At 6 p.m. on a recent Saturday, Big Bush Park in Woodside, Queens, buzzes with activity. In a children’s playground, little girls swing, out of sync, screaming with delight. Nearby, families gather in packs by a dormant fountain to socialize and exhaust their tykes before bedtime. A few older adults grace the area, solitarily or in small groups, sitting at chess tables or using the few spare suspension bars for their fitness routines.
Few seem to know that their cherished park will soon receive a $1.8 million renovation.
On October 2, Queens Borough President Melinda Katz, City Council Member Jimmy Van Bramer and Queens Parks Commissioner Dorothy Lewandowski unveiled plans to upgrade the tired Woodside fixture, which has not had any major improvements since its construction in 1987.
This park does need renovation,” said a local father, pausing as he chased after his 2-year-old son. “It’s in dire straits.”
The wear and tear is obvious. Pocked with old gum, large, mismatched chunks of concrete
buckle like tectonic plates. Paint peels off of benches, exposing
years of neglect, and graffiti mars the small brick building that houses a dilapidated public restroom. Weeds grow, untamed, by the handball courts, but that does not deter devotees, mostly teenage boys, who line up to wait their turn on one of the eight courts.
Weeds are likely to disappear after the renovation, which includes repaving the north end of the park, adding new swings for toddlers, updating the spray shower and drinking fountain, installing new adult exercise equipment and expanding green areas.
Significant planning has gone into these changes. Woodside residents began requesting renovation of the rundown park shortly after Van Bramer took office in 2009, according to one of his staff members. Van Bramer secured $500,000 for the project in 2013 and an additional $300,000 earlier this year. After Katz committed an additional $1 million, Van Bramer’s office, together with the New York City Parks Capital Projects Division, began mapping out the design.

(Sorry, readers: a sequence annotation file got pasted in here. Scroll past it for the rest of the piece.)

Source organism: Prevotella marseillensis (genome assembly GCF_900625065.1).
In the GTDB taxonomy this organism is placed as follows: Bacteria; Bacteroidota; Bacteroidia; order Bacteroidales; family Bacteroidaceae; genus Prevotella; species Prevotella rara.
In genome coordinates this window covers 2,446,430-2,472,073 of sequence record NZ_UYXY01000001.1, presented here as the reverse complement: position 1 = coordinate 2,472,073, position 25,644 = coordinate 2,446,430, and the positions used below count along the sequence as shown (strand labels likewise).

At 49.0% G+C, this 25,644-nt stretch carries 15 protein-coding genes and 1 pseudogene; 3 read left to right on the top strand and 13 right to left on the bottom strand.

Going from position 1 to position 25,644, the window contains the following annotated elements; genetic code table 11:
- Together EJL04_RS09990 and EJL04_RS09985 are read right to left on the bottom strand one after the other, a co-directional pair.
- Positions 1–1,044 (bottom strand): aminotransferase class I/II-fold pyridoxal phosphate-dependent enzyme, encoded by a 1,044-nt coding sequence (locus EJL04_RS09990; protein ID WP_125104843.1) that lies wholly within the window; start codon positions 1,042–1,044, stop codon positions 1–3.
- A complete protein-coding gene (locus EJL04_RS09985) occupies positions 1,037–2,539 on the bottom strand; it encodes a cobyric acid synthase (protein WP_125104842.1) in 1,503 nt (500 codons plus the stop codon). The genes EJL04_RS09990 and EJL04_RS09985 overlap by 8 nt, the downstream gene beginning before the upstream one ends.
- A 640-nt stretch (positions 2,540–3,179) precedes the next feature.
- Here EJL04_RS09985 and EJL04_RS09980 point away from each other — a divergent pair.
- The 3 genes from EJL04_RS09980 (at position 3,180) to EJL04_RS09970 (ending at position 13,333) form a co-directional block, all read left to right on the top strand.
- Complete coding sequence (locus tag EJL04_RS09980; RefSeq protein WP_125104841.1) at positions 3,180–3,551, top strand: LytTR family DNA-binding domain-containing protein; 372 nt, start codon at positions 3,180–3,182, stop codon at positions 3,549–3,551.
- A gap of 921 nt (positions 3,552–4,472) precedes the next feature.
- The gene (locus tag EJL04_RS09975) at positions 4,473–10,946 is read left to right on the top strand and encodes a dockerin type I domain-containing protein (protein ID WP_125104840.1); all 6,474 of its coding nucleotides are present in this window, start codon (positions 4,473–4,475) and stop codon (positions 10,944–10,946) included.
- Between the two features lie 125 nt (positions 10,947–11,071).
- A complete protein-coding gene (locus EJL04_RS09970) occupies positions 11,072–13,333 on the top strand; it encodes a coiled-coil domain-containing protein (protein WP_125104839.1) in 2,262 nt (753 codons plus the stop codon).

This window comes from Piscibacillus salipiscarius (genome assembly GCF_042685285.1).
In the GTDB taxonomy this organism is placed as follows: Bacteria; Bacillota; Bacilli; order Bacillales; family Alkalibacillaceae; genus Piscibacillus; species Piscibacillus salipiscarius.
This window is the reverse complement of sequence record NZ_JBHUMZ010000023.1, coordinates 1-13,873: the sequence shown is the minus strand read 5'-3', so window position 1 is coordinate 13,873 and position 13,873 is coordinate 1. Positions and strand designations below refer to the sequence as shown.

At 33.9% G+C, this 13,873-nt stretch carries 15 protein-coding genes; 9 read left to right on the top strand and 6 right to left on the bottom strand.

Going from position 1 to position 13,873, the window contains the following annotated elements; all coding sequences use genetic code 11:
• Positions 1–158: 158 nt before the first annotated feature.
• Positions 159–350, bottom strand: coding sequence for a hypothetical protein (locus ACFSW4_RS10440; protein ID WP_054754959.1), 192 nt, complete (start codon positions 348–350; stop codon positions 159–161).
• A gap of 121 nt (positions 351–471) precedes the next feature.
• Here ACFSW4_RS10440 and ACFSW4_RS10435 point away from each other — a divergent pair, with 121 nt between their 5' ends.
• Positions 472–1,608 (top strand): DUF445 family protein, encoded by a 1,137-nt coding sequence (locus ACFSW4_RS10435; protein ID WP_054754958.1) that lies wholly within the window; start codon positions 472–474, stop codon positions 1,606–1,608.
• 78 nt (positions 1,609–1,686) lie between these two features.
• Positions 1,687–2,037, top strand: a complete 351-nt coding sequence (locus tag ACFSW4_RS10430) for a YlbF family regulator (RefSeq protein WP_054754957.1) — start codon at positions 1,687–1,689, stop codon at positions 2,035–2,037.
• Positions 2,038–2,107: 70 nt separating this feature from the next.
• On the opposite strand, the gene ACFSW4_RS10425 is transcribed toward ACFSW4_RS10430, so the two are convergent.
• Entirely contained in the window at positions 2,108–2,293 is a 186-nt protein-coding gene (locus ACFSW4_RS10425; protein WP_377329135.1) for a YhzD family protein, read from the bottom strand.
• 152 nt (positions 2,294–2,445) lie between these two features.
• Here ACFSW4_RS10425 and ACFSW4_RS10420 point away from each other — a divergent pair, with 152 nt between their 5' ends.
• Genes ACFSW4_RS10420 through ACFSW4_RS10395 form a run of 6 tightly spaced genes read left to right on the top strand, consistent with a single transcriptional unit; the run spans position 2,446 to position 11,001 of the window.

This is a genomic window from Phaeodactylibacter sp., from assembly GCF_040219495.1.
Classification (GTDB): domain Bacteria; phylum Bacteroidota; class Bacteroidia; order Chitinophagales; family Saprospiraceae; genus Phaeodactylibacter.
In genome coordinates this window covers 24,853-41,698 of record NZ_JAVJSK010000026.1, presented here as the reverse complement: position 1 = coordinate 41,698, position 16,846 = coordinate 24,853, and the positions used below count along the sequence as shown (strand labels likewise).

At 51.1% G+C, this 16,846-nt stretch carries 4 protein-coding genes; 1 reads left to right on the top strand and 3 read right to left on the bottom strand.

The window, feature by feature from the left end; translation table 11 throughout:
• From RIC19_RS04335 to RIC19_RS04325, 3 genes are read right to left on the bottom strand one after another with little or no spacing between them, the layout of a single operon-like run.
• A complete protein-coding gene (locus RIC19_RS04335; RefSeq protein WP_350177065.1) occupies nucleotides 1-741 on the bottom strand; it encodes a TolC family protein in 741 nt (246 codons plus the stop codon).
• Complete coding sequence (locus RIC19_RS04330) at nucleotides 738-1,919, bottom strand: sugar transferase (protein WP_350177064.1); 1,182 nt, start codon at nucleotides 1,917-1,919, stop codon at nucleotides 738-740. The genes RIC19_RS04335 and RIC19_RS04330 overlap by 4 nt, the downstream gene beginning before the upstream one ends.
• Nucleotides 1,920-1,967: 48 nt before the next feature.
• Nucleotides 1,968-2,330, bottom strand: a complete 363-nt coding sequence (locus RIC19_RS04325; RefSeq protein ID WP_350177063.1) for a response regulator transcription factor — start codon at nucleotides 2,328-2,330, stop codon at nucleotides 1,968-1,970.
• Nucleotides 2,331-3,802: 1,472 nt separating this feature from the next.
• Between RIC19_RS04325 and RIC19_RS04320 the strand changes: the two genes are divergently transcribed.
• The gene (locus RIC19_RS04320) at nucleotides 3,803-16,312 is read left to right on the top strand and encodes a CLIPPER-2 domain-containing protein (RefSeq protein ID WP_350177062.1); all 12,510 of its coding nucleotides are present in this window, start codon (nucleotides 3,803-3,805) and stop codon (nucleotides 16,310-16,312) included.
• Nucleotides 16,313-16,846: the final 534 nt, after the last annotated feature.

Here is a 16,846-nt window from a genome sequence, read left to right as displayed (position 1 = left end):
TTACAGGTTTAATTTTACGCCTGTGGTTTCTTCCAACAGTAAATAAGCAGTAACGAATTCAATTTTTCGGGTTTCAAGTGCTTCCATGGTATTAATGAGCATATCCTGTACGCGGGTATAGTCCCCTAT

The park upgrade will be conducted independently of Mayor Bill de Blasio’s Community Parks Initiative, which has allocated $285 million in capital investments to improve underfunded parks in historically impoverished neighborhoods.
Van Bramer’s staff sought community input on the upgrade design, canvassing park patrons and residents of the nearby Big Six Towers for input. The plans were submitted to Queens Community Board 2 for feedback and approval.
Big Bush Park is a great example of community-led design in action,” said Lewandowski. “We look forward to opening a new and improved space that reflects their vision.” The Community Board did not respond to calls and an email requesting comment.
Though no one interviewed recently in the park had been approached for input on the upgrade, they seemed optimistic about the changes. The father of the 2-year-old, a long-time Woodside resident and finance professional, said he brings his two sons there often as it’s the closest outdoor play area to the co-op apartment he and his wife recently bought across the street. “The more parks that they have that are properly used, the better for the families and children and young people – for everybody who lives here,” he said.
Mario Andres, 22, shared a similar sentiment. Andres, who moved to Woodside from Ecuador, has been coming to Big Bush Park for four years. A competitive soccer player, Andres uses the park almost daily to practice and socialize with his friends. On weekends he competes in tournaments hosted in the park’s pitch. Andres said he appreciates the amenities the park provides and the sense of community it brings to diverse Woodside.
Along with enthusiasm for the new project came concern about the upkeep of the park after construction. “Hopefully they can maintain the balance of building a great park and also having it properly scrutinized as far as police patrolling,” said the Woodside father.
The park is relatively safe. Only one major crime, a robbery, was reported between April 1, 2014, and July 30, 2015, according to statistics released by the New York Police Department and the New York City Department of Parks and Recreation. The primary complaints received by the NYPD concern vandalism, noise and loitering, according to Officer Stan Ng of the 108th precinct.
Van Bramer’s staffer said the council member hopes to secure funding to increase patrolling in and around the park when the renovation is completed – to maintain safety and to protect the new construction. Renovations are scheduled to begin next fall, with a grand opening set for 2017.
— Chloe Aiello